A report on the first (calendar) month of our new social media action plan...
You might say, broadly speaking, that there are two approaches to social media: ‘open’ and ‘closed’. In the second week of June, the Web Team launched a new social media action plan that sits somewhere between the two.
With an open approach, all (or many) employees in an organisation are given access to Facebook and Twitter and encouraged to post whenever they want. With a closed approach, an organisation has a dedicated social media employee who generates all posts and tweets. (I did write ‘broadly speaking’ remember.)
Our new action plan involves a small, co-ordinated team of employees from across the Museum that take turns monitoring and posting on our main social media accounts (Facebook and Twitter). It’s not completely open, but it’s not closed either (we have a social media group on our intranet where all staff can share ideas and in fact, we make a point of following other Museum accounts, sharing and retweeting content).
Supported by the Web Team, each member of the social media team spends one day per week monitoring Facebook and Twitter (for no more than an hour). The focus is mostly on engaging with users (making sure we respond to their enquiries for example) and sharing not just our own news but also interesting science and culture links.
What difference has this new plan made? Let’s start with some Facebook stats for June. Compared to the previous 30 days (when we had very much an open approach):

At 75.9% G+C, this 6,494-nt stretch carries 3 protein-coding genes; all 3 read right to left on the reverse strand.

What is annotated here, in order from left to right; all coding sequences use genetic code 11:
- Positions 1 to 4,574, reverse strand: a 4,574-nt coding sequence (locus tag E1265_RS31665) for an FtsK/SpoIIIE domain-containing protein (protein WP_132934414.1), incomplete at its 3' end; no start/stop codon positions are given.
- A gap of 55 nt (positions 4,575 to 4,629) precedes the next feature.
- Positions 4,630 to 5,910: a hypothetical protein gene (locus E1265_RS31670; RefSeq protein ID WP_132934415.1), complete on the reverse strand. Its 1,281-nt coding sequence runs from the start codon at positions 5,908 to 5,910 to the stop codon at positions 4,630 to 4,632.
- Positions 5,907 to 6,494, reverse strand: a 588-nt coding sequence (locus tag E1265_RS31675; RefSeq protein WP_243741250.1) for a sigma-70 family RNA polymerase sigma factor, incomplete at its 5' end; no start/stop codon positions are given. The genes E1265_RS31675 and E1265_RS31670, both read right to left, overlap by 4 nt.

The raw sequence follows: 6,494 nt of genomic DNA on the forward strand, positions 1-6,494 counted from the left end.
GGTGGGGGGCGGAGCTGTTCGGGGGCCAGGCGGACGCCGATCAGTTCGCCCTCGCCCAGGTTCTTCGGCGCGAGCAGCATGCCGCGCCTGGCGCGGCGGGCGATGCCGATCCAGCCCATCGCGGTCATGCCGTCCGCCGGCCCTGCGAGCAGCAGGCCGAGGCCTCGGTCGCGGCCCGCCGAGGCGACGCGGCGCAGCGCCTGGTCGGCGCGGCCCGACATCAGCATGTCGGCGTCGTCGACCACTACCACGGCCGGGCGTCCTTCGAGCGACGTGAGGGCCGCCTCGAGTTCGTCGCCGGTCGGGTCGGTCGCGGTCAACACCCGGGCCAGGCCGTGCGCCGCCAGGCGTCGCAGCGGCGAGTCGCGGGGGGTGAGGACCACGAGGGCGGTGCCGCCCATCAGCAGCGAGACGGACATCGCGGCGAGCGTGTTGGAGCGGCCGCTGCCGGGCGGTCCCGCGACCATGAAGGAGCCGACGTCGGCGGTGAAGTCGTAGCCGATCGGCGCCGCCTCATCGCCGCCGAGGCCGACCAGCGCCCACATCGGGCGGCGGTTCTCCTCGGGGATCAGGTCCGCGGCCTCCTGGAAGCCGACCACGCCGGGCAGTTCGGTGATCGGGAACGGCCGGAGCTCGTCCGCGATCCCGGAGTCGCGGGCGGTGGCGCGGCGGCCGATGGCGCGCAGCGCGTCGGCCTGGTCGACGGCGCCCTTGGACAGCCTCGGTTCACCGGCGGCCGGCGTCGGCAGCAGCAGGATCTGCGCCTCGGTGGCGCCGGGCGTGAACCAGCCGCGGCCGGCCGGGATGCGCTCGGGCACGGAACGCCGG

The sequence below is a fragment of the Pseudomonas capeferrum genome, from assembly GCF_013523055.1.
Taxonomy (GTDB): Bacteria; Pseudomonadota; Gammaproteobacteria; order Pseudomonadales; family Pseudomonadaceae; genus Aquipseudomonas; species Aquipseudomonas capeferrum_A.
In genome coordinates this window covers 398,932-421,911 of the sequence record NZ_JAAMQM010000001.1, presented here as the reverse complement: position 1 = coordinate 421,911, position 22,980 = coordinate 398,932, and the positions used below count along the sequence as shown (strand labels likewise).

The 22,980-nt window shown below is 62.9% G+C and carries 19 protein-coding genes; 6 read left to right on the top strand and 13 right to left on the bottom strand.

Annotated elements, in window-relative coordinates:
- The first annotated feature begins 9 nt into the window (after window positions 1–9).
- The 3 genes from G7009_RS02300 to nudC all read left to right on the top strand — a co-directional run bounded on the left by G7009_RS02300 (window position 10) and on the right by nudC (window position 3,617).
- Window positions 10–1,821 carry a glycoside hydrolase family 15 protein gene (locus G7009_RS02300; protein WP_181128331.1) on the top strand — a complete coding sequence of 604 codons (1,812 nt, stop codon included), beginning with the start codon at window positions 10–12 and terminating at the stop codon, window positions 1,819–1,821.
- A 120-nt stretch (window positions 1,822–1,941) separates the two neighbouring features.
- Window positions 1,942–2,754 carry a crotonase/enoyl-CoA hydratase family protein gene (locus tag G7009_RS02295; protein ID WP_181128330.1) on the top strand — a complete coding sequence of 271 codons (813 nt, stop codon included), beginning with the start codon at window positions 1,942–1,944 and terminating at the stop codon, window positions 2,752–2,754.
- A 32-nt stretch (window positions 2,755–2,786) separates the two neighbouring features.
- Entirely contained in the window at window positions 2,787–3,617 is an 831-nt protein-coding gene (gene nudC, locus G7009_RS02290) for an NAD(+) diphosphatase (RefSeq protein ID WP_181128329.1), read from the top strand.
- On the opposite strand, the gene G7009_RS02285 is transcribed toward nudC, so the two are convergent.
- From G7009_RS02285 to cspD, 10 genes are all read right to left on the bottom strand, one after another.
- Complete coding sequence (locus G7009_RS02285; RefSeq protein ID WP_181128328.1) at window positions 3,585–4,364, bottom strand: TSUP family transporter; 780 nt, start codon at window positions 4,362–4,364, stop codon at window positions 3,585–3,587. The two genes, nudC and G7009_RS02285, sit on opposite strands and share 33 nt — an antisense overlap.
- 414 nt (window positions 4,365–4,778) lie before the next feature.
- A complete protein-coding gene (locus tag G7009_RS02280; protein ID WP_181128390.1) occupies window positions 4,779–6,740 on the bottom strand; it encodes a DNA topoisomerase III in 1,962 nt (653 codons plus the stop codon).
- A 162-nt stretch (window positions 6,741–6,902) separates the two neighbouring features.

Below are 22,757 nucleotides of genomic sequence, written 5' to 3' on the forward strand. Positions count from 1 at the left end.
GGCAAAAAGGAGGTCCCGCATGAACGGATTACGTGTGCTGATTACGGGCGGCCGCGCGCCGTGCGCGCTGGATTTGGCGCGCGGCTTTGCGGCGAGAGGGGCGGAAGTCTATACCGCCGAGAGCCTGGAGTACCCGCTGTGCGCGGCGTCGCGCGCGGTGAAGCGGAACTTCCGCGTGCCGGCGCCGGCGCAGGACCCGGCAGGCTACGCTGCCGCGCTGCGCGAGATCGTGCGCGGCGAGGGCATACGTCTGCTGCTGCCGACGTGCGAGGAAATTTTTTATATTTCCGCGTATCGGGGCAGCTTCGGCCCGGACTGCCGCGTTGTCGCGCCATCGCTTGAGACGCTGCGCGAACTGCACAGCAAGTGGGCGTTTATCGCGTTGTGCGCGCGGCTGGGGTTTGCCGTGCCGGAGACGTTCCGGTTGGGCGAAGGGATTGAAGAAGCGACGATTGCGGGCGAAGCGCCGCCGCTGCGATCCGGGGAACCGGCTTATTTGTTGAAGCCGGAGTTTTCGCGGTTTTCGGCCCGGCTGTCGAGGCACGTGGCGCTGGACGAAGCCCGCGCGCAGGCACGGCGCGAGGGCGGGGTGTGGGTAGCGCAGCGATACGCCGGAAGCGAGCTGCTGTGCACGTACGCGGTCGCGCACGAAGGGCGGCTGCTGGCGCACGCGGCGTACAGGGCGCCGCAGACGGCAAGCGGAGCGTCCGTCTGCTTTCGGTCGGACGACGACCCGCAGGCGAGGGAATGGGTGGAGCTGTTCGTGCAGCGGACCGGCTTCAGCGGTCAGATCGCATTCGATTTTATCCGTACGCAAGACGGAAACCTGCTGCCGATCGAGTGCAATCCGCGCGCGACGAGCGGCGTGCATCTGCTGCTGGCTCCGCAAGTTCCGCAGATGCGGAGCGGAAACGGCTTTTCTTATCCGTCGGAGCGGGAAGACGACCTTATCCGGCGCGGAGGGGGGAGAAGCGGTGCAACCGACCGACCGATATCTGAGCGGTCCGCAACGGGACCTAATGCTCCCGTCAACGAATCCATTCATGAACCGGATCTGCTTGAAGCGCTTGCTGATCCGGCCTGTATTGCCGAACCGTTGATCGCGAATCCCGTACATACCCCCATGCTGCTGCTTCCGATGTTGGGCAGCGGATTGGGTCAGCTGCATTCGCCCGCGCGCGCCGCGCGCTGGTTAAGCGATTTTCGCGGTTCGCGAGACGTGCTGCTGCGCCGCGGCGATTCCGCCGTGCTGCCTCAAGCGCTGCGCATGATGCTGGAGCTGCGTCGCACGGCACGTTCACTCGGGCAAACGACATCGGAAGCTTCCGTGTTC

- New likes increased by 26%.
- Monthly active users increased by 28%.
- Post views increased by 213%
- Post feedback increased by 165%
We’re yet to find a good tool for detailed Twitter statistics (if you know of one, please comment here or better yet, let us know via Facebook or Twitter), but we did see total followers increase by at least 6% (and we also estimate that we gained 50% more new followers in June than we did in May).
We think these are big improvements, especially when you consider that these increases are what you might call ‘organic’ - we didn’t run any marketing or advertising campaigns for our social media sites during that time. In fact, the only external driver (that the Museum orchestrated) was to return the Facebook and Twitter logos to our website homepage and that wasn’t until halfway through the month. And let's not forget that this new plan didn't start until the second week of June.
It's worth mentioning that our monitors bring enthusiasm, varying levels of experience and different backgrounds (we have people from web, science and culture in our social media team), all of which has made for a great variety of posts and tweets. Perhaps most important of all, we are engaging with users more consistently than we did before.
I'd be very interested in hearing your thoughts, not just on this post but on social media in large (public) organisations as well.